Alpacas Days Bring Man and Animal Closer

Cadiz, KY – The alpaca, a cousin to the llama, is the world's oldest domesticated animal. They are most prized for their soft fleece. Ninety-nine percent of the world's alpacas live in South America, but a little less than a two hundred thousand live in the United States, and a handful of those live on a country ranch outside Cadiz, Kentucky. Angela Hatton visited the ranch, where the owners are trying to raise awareness about this exotic livestock.

Kathy Tinkham clutches the fluffy white alpaca's head to her chest. He's about three feet tall at the shoulder, with another foot and a half of neck and big inky black eyes. The animal's a little nervous, but docile enough to allow Tinkham to show off his padded feet and thick fleece.

"They kind of compare alpaca to cashmere, kind of fine cashmere, in the way that it feels, and I have a cashmere sweater and I have to say alpaca's a lot softer than that cashmere sweater I have."

Tinkham and her husband Rick own Red Roof Ranch Alpaca Farm. They started in 2003 with three female alpacas. Their farm has now grown to 35 animals in a dozen different shades of color.

"You get them and then it's like you just I don't know you get addicted. They're just really neat animals to have around. They have this really peaceful quality about them. And they're just serene and they're just neat to be around."

On a windy weekend morning, the Tinkham's have opened their farm to let others experience life with alpacas. The Tinkham's are participating in the third annual National Alpacas Farm Days. It's an idea generated by the Alpaca Owners and Breeders Association (AOBA) to increase awareness and educate the public about the animals. Kathy Tinkham says they're an easy livestock to raise because several alpacas fit on small acreage and their feet don't tear up the land live hooves would. They're also a friend to the home gardener.

"Their poop is little beans and it really doesn't have an odor. Now the urine has an odor, but the beans really don't and it's an excellent fertilizer."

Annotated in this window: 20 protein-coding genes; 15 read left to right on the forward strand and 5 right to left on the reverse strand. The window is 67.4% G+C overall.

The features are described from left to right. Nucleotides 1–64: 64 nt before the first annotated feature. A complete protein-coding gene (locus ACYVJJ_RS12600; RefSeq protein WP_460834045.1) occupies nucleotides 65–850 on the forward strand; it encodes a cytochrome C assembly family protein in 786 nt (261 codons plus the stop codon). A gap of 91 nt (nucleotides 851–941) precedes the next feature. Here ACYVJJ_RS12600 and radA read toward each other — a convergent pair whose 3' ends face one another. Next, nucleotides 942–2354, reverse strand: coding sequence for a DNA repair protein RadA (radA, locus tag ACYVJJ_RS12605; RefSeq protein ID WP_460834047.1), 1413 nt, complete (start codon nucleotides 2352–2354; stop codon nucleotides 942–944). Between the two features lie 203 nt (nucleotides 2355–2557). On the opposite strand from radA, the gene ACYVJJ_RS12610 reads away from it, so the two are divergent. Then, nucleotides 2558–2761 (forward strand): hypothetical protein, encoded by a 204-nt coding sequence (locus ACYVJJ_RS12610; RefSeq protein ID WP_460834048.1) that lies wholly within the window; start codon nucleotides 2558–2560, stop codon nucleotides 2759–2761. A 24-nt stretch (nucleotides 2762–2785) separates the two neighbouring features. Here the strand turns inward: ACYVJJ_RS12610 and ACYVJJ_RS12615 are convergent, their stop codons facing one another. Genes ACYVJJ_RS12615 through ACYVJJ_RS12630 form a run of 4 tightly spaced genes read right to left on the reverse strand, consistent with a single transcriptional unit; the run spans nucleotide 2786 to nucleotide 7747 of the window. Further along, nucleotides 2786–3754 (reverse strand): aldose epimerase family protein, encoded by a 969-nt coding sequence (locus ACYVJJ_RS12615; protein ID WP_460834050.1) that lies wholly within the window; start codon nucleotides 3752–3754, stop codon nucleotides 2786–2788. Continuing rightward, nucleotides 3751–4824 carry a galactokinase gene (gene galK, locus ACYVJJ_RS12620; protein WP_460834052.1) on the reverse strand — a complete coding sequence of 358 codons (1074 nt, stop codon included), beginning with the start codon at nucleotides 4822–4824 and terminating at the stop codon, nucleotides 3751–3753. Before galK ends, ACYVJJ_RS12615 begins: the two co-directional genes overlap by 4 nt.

But the main reason owners raise alpacas is their fiber. The Tinkhams shear their herd in the spring. They pick out the hay and grass from the fleece, a process called skirting, and send some of it off to a co-op where it's turned into yarn. Tinkham say the rest they take to local mill for spinning.

"So this is all Kentucky-grown alpaca. Natural, organic, no dyes, no chemicals used in the processing."

Tinkham says while the process of turning alpaca fleece into yarn is very close to the method of turning wool into yarn, alpaca doesn't cause an allergic reaction like wool can.

"Alpacas do not produce lanolin and most people who are allergic to wool, it's the lanolin that they're allergic to."

So no more itchy sweaters or socks with alpaca-produced clothing. But if they're such a great species, why aren't there more of them around? Tinkham says in 1984, importers began bringing alpacas into the United States from Peru, Bolivia, and Chile. However, in 1998, the rules changed and no more foreign alpacas could get in. Owners had to rely on the in-country stock.

"In order to have a mass market of alpaca fiber, in order to say mass market or mass produced sweaters and things like that on a much bigger scale, we need more alpacas. So we need more people out there raising alpacas and breeding them and harvesting that fiber."

With a gestation period of eleven and a half months, that process is slow. In Kentucky, there are around 80 alpaca farms, and most are pretty small. The Tinkhams are big advocates for the alpaca farm lifestyle. They spend just a few hours a day maintaining the animals.

"The rest of the time, y'know, you just kinda get to enjoy them."

Maybe it's the bright sky and the quiet landscape, or maybe it's the humming of the alpacas as they graze, but as visitors come and go at this open house, one starts to understand why the Tinkhams are addicted to their animals.